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Preventing Coal Exports

A CSX coal train travels through Evansville, IN. Coal trains generate huge volumes of toxic dust as they travel from the country's interior, disrupting and polluting communities.

A CSX coal train travels through Evansville, IN. Coal trains generate huge volumes of toxic dust as they travel from the country's interior, disrupting and polluting communities.

Photo courtesy of Alan Bering

Earthjustice is going after coal at every stage of its life cycle to clear the way for clean energy.

Coal use in the United States is on the decline—a promising sign. But coal companies are looking to expand opportunities to ship domestic coal reserves overseas to China and other fossil-fueled nations. Allowing this outcome would do nothing to slow climate disruption and would also endanger the health of communities that live along the transportation routes by which train cars piled high with coal would pass day after day, polluting the local air.

In 2012, the Export-Import Bank of the United States approved $90 million in financing, putting taxpayer money on the line, to support a billion dollars in sales of coal exports—contributing to increased mining, coal train traffic, and port activity.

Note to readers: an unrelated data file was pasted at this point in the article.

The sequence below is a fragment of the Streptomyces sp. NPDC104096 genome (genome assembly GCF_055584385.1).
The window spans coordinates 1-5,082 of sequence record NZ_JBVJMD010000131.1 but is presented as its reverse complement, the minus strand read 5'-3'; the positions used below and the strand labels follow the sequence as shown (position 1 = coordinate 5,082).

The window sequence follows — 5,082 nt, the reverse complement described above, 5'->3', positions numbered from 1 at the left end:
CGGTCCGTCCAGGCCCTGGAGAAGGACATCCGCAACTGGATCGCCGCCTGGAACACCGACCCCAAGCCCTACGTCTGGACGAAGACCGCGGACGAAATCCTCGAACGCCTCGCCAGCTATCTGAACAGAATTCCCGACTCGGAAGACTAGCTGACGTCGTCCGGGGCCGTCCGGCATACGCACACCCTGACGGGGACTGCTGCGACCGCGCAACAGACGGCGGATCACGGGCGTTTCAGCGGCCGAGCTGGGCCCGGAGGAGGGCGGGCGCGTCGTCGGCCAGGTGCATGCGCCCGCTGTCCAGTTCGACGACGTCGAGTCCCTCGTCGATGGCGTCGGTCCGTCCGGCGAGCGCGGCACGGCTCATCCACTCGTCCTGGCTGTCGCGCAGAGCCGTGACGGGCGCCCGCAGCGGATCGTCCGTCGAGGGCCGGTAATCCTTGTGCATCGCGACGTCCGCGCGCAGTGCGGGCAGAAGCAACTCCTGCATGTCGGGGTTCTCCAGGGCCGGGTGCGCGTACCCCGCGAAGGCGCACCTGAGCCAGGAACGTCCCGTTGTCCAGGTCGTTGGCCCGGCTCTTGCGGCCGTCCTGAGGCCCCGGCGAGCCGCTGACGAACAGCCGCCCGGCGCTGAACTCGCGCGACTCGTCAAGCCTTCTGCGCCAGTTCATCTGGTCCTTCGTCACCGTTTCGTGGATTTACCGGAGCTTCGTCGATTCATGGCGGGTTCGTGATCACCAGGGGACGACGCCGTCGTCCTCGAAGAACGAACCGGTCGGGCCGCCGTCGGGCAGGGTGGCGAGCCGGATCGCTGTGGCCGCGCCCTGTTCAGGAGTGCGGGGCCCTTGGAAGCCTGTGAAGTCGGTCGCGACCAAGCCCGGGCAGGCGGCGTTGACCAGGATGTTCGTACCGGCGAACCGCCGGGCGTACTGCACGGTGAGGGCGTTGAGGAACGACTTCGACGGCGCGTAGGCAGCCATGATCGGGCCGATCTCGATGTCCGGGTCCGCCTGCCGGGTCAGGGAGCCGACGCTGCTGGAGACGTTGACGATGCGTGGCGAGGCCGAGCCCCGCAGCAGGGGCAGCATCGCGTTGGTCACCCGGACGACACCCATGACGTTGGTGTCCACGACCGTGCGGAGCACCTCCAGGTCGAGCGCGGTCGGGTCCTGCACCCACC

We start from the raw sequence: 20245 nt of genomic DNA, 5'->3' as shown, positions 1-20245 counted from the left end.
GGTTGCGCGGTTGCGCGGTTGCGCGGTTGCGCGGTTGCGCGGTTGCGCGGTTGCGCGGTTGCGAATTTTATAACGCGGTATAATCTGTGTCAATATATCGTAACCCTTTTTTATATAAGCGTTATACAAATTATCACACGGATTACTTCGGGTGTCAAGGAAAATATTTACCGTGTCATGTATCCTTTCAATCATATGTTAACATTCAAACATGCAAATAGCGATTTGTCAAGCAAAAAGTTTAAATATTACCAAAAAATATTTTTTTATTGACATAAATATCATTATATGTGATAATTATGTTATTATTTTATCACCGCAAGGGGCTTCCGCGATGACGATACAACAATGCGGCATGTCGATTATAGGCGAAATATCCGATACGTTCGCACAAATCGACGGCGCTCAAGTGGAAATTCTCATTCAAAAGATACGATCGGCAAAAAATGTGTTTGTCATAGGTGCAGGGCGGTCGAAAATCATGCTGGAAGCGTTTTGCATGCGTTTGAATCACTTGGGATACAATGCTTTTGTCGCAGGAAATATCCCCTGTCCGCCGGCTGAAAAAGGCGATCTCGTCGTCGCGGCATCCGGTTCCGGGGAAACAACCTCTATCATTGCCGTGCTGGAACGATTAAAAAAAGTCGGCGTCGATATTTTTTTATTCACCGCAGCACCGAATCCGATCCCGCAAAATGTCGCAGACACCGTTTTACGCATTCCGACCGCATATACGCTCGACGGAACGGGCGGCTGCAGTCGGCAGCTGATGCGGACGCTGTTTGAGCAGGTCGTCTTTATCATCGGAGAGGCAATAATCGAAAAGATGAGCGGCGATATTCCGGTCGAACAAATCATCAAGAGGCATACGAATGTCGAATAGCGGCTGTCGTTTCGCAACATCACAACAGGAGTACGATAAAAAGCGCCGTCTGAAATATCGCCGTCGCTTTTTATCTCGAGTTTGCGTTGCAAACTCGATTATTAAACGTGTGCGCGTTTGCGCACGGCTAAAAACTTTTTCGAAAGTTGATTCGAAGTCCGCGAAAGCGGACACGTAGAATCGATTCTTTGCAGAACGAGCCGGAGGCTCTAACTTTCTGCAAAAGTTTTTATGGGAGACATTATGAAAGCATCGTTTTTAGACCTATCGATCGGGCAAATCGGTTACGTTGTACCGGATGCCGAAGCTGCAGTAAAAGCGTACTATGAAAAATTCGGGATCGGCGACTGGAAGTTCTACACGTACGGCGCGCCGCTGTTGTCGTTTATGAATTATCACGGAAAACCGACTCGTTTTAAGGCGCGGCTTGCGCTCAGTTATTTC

Earthjustice is preventing coal exports by:

  1. Challenging federal financing of coal exports from East Coast ports. The federal government approved this financial support for coal exports without considering the increased toxic air and water pollution that could affect communities near the mines and ports, and along the railways that connect them.
  2. Challenging the construction of coal export facilities in the Pacific Northwest. We’re currently requesting a full environmental and health review of all proposed coal export terminals in Oregon and Washington. The array of air, water, safety, health, biodiversity, and other impacts on local communities and ecosystems—which face a chain reaction of increased mining, rail traffic, and port activity—remains woefully unaddressed by state and federal regulators.